Over the past several years, small, student-run, pseudo-underground blogs have popped up on campuses like our own featuring the naked or semi-naked bodies of students. The showcased bodies are self-submitted, self-captioned, and anonymized via the omission of the student’s face. These blogs have functioned as a way for students to celebrate their own and their peers’ bodies in a manner most often inaccessible in academic communities. The beginning of the semester saw the debut of our very own body positive, user-submitted blog, Swattie Bodies. The blog has published a number of submissions and received a fair amount of on-campus attention, from a write up in the print edition of the Phoenix to rumblings over meals at Sharples.
Blogs like these have typically served to provide us with a reassuring and rebellious look at what kinds of bodies are typically pictured and what kind of expectations those images create. They act as a reminder that these unvetted, unedited bodies within our community and the images that contain them are still beautiful, sexual, capable, and worthy of celebration. This is a platform that looks to cast our attention on real bodies over media bodies, on our bodies over their bodies.
To my mind, Swattie Bodies is especially interesting in terms of its potential to subvert a campus culture tinged with a certain type of bodily dissociation. Ours is a community which categorically privileges mind over body – and often rightly; this is an academic institution after all. However, we have a tendency to view body work and bodily-grounded pursuits as being fairly indulgent. Time spent at the gym, in routines of self-care, or on exploring one’s sexual identity is positioned as extraneous and hedonistic rather than as a worthwhile aspect of growth or self-knowledge.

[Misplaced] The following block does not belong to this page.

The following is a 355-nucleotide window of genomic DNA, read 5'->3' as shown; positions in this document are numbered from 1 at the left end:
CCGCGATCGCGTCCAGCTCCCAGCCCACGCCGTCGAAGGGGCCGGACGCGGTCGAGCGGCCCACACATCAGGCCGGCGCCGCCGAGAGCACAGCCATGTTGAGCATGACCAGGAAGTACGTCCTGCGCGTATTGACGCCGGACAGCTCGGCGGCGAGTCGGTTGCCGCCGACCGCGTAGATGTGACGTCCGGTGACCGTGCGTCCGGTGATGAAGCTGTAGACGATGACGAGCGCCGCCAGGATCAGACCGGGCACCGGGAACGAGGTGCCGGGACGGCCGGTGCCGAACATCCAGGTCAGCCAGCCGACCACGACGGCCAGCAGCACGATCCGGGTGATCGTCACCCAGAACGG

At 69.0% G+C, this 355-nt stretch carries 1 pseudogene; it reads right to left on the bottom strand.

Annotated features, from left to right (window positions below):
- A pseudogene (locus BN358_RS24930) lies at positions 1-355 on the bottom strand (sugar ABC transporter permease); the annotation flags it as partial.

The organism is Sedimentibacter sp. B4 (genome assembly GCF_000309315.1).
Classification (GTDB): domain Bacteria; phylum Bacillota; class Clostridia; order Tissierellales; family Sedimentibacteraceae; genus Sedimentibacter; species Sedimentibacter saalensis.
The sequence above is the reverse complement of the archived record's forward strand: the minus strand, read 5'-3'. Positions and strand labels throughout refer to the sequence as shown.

On campus, we have very few radically body positive events at our disposal. Painting in the broadest possible strokes, you could argue that the Dash for Cash, Genderfuck, and Crunkfest all exist – or existed in the first case – in part to advance a specific and highly public ownership of body-based experience. In reality though, these traditions have often existed in frustratingly proscriptive ways: accessible and comfortable only to certain segments of the population, focused on shock value over commentary, and most often involving large quantities of alcohol. These events have no doubt been meaningful to those who have comfortably participated, but they have been limited and limiting in terms of just what particpation might look like and, in each instance, what kind of message a body is meant to send.
Swattie Bodies, at least in theory, holds a certain radical promise, an answer to some of the aforementioned limitations. The site comes with extremely sparse guidelines as to how the bodies should be read. Simply, it bills itself as “a safe and friendly place for Swatties of all shapes and sizes to celebrate their bodies.” This leaves the space for each body to be read on its own terms and not necessarily through the specific lenses proffered by the previously mentioned events. The bodies are not necessarily athletic or humorous or bacchanalian or sexual or queered (or not).
Aside from the brief captions provided by submitters, the bodies here are open to interpretation, almost aggressively so. We can presume certain intentions behind the submissions, among them body reclamation, social statement, sexual exhibitionism, an act of self-validation, or a query for community-based acceptance. In some cases, the captions point us toward the pictured person’s motivation. By and large though, the very lack of instruction on how to read the text of these bodies serves to quietly force our attention back to our own search for meaning, our own desire for a specific reading.